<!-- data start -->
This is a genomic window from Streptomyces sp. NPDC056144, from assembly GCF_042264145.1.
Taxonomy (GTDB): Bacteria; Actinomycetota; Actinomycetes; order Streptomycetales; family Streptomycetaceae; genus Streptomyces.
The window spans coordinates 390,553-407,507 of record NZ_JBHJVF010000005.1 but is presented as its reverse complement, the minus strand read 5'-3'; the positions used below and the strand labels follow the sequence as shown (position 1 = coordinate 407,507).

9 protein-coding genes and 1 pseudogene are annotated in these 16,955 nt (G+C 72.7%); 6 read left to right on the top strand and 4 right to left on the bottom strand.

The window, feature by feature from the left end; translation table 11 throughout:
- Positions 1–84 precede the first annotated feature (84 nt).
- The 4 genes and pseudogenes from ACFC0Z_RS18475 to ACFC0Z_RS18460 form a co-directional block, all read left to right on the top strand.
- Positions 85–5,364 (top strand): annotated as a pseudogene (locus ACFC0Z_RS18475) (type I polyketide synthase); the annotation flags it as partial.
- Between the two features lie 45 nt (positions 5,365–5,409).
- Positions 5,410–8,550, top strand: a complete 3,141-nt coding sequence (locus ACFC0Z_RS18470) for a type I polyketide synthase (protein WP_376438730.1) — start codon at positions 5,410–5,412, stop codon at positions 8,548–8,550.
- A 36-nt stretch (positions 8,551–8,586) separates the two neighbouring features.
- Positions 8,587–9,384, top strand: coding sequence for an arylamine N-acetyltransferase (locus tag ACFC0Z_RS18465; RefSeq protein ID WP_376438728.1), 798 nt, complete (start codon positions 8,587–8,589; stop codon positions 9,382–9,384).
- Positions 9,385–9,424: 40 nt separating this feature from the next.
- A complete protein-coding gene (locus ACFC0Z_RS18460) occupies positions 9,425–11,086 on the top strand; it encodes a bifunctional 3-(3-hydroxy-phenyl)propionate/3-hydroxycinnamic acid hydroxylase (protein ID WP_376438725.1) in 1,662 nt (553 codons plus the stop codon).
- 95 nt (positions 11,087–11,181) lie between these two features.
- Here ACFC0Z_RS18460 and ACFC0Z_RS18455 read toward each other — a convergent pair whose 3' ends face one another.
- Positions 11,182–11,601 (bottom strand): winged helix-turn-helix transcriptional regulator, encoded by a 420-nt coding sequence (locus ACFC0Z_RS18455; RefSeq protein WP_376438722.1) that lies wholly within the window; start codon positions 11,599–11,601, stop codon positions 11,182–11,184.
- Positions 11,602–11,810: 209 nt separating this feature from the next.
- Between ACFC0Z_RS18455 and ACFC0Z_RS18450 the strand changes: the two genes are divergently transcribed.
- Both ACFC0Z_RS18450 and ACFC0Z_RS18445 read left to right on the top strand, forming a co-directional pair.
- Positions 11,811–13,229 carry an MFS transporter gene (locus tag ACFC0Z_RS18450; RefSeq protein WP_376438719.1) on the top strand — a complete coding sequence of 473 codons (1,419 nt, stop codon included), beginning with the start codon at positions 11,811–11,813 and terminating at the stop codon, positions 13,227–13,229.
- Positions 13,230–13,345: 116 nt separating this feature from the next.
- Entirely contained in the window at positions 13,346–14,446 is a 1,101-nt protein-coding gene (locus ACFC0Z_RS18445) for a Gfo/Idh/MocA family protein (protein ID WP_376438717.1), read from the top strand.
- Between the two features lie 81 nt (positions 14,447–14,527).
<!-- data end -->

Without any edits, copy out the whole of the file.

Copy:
This is a genomic window from Streptomyces sp. NPDC056144, from assembly GCF_042264145.1.
Taxonomy (GTDB): Bacteria; Actinomycetota; Actinomycetes; order Streptomycetales; family Streptomycetaceae; genus Streptomyces.
The window spans coordinates 390,553-407,507 of record NZ_JBHJVF010000005.1 but is presented as its reverse complement, the minus strand read 5'-3'; the positions used below and the strand labels follow the sequence as shown (position 1 = coordinate 407,507).

9 protein-coding genes and 1 pseudogene are annotated in these 16,955 nt (G+C 72.7%); 6 read left to right on the top strand and 4 right to left on the bottom strand.

The window, feature by feature from the left end; translation table 11 throughout:
- Positions 1–84 precede the first annotated feature (84 nt).
- The 4 genes and pseudogenes from ACFC0Z_RS18475 to ACFC0Z_RS18460 form a co-directional block, all read left to right on the top strand.
- Positions 85–5,364 (top strand): annotated as a pseudogene (locus ACFC0Z_RS18475) (type I polyketide synthase); the annotation flags it as partial.
- Between the two features lie 45 nt (positions 5,365–5,409).
- Positions 5,410–8,550, top strand: a complete 3,141-nt coding sequence (locus ACFC0Z_RS18470) for a type I polyketide synthase (protein WP_376438730.1) — start codon at positions 5,410–5,412, stop codon at positions 8,548–8,550.
- A 36-nt stretch (positions 8,551–8,586) separates the two neighbouring features.
- Positions 8,587–9,384, top strand: coding sequence for an arylamine N-acetyltransferase (locus tag ACFC0Z_RS18465; RefSeq protein ID WP_376438728.1), 798 nt, complete (start codon positions 8,587–8,589; stop codon positions 9,382–9,384).
- Positions 9,385–9,424: 40 nt separating this feature from the next.
- A complete protein-coding gene (locus ACFC0Z_RS18460) occupies positions 9,425–11,086 on the top strand; it encodes a bifunctional 3-(3-hydroxy-phenyl)propionate/3-hydroxycinnamic acid hydroxylase (protein ID WP_376438725.1) in 1,662 nt (553 codons plus the stop codon).
- 95 nt (positions 11,087–11,181) lie between these two features.
- Here ACFC0Z_RS18460 and ACFC0Z_RS18455 read toward each other — a convergent pair whose 3' ends face one another.
- Positions 11,182–11,601 (bottom strand): winged helix-turn-helix transcriptional regulator, encoded by a 420-nt coding sequence (locus ACFC0Z_RS18455; RefSeq protein WP_376438722.1) that lies wholly within the window; start codon positions 11,599–11,601, stop codon positions 11,182–11,184.
- Positions 11,602–11,810: 209 nt separating this feature from the next.
- Between ACFC0Z_RS18455 and ACFC0Z_RS18450 the strand changes: the two genes are divergently transcribed.
- Both ACFC0Z_RS18450 and ACFC0Z_RS18445 read left to right on the top strand, forming a co-directional pair.
- Positions 11,811–13,229 carry an MFS transporter gene (locus tag ACFC0Z_RS18450; RefSeq protein WP_376438719.1) on the top strand — a complete coding sequence of 473 codons (1,419 nt, stop codon included), beginning with the start codon at positions 11,811–11,813 and terminating at the stop codon, positions 13,227–13,229.
- Positions 13,230–13,345: 116 nt separating this feature from the next.
- Entirely contained in the window at positions 13,346–14,446 is a 1,101-nt protein-coding gene (locus ACFC0Z_RS18445) for a Gfo/Idh/MocA family protein (protein ID WP_376438717.1), read from the top strand.
- Between the two features lie 81 nt (positions 14,447–14,527).